Looking inside, the unit is rather simple, with all the surge protection mounted on a short paper-type PCB above the plugs just near where the burn mark was. A second unit of the same design taken apart showed a PCB which bowed somewhat. The terminals are made of brass shaped into a “box” shape which provides good contact, and a circuit breaker is wired in series with the whole lot using crimp spade lugs.

The circuit breaker comes from Rong Feng RF-112B rated correctly for 10A/250V AC with line and load terminals correctly connected.

The unit features single L-N mode protection only, as witnessed by the parallel connection of the PCB across the live and neutral with no reference to earth. A single MOV is used, suggesting the surge absorbance capabilities is relatively limited. The MOV is protected by a nearby thermal fuse, rated at 130 degrees C. The input has EMI/spike suppression provided by an X2 safety capacitor rated at 0.1uF. Aside from this, the remaining components are used to drive the LED – half-wave rectified AC is passed through a resistor to the indicator LED. The resistor value cannot be ascertained reliably as the resistor is the culprit, causing heat that has damaged the colour banding and caused burn marks around it.

This board does not disconnect the load upon failure of the surge protection element. In fact, the surge protection element is practically self-contained, and relies on the tripping of the thermal fuse to indicate its failure. Should the MOV (and or capacitor) not be present or be open circuit, the circuit will still erroneously indicate the surge protection is available. No other fuse is provided, so this means that unless the MOV gets really hot or the draw of the PCB exceeds the 10A rating of the overload breaker, the board can sip current and get warm.

Seeing as the burn mark is only caused by the LED resistor, it’s probably fairly safe to reassemble the unit and continue using it with the expectation that the resistor will probably fail open at some future date, or the LED would otherwise go pop if it went short circuit. However, I wasn’t pleased with the standby draw of the unit and I felt that the surge protection offered was limited, I decided to remove the surge protection element entirely – converting the board to a non-surge protected board. I suppose it could be possible to eliminate the LED “circuit” to lose the indication while maintaining surge protection, only to have it become a fire risk later on, but as I’ve got ample surge protection all over the house, it really was not necessary. Many more modern switching supplies are fairly resilient to minor surges, and some even have their own integrated MOVs anyway.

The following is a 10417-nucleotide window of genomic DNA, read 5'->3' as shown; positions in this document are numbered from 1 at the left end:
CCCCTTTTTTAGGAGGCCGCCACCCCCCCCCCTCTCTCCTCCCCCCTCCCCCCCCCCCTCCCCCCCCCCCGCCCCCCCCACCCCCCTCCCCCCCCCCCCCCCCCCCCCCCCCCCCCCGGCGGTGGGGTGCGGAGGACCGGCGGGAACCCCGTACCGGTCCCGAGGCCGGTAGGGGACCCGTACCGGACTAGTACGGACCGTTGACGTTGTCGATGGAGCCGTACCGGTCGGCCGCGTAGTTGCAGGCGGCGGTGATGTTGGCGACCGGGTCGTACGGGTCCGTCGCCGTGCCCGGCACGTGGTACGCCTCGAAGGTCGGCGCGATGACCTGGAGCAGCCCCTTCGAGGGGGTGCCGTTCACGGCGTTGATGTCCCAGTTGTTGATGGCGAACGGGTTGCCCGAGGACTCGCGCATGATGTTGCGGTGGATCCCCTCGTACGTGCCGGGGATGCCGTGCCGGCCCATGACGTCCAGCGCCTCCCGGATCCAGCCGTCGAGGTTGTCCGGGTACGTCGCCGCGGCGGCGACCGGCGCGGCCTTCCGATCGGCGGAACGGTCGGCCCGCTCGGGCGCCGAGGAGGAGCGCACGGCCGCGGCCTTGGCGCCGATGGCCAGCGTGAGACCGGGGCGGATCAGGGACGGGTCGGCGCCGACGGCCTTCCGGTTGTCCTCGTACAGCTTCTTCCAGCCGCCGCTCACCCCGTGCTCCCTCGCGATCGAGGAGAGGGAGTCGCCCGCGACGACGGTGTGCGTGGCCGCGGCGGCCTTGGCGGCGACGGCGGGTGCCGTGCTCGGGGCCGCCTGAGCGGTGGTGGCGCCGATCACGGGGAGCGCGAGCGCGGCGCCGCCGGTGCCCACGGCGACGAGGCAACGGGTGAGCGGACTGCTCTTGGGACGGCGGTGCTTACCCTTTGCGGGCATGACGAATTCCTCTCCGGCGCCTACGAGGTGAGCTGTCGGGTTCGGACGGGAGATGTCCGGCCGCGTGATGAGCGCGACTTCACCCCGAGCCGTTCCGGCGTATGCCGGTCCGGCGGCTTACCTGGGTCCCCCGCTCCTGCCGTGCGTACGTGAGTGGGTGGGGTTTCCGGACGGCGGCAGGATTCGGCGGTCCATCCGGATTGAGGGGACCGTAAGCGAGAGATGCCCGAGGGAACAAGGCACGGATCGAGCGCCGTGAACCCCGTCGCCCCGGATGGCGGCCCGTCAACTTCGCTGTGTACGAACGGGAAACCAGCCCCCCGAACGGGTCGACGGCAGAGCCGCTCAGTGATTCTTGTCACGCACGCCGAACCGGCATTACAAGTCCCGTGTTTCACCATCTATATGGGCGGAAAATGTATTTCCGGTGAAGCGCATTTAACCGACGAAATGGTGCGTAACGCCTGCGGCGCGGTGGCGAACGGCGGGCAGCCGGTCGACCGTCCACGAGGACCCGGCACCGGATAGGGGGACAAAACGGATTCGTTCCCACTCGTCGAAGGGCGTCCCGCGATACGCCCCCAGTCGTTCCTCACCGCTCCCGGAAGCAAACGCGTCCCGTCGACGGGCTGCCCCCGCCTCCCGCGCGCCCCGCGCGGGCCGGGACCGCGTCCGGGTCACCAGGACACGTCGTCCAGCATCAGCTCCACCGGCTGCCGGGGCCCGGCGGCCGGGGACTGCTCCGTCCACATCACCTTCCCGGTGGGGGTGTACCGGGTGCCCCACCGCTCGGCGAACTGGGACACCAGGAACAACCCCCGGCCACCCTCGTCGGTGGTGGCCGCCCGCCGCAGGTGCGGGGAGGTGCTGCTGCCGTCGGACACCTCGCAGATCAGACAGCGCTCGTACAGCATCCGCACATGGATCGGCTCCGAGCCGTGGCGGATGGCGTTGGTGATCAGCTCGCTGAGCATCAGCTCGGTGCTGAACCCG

This gave me a chance to examine the components of two of these boards which I have converted.

The safety X2 capacitors filtering EMI disturbances have a hard life, and with their “self healing” capabilities, they tend to degrade by a reduction in capacitance as areas of insulation damage result in the internal metal film electrodes burning away around the insulation. As a result, what should be 100nF registered just 73.39nF on one powerboard, and just 31.74nF on the other, as measured by an Agilent U1733C. The filtering would not be as effective as they degrade, and seems to be indicative of the amount of use these powerboards may have seen, especially near inductive loads which cause spikes.

The LED resistance is a bit of a mystery. One recovered resistor managed to read 41.44kohm, whereas the other just 37.02kohm (~11% difference). This suggests that the resistors have likely drifted in resistance as the tolerance was likely either 5% or 1% at manufacture, and is a result of accumulated heat damage.

Assuming the resistance of 37kohm, the approximate power dissipation on the resistor is V^2/R or 237.3^2/37k*2 = 0.76W. Note that I’ve multiplied the denominator by two as the unit will be operating half wave, and 237.3v comes from 240v – 2v for the LED – 0.7v for the diode. The resistor looks like a 1W or maybe 2W unit, so it’s operating pretty toasty especially considering such products often see 24/7 duty.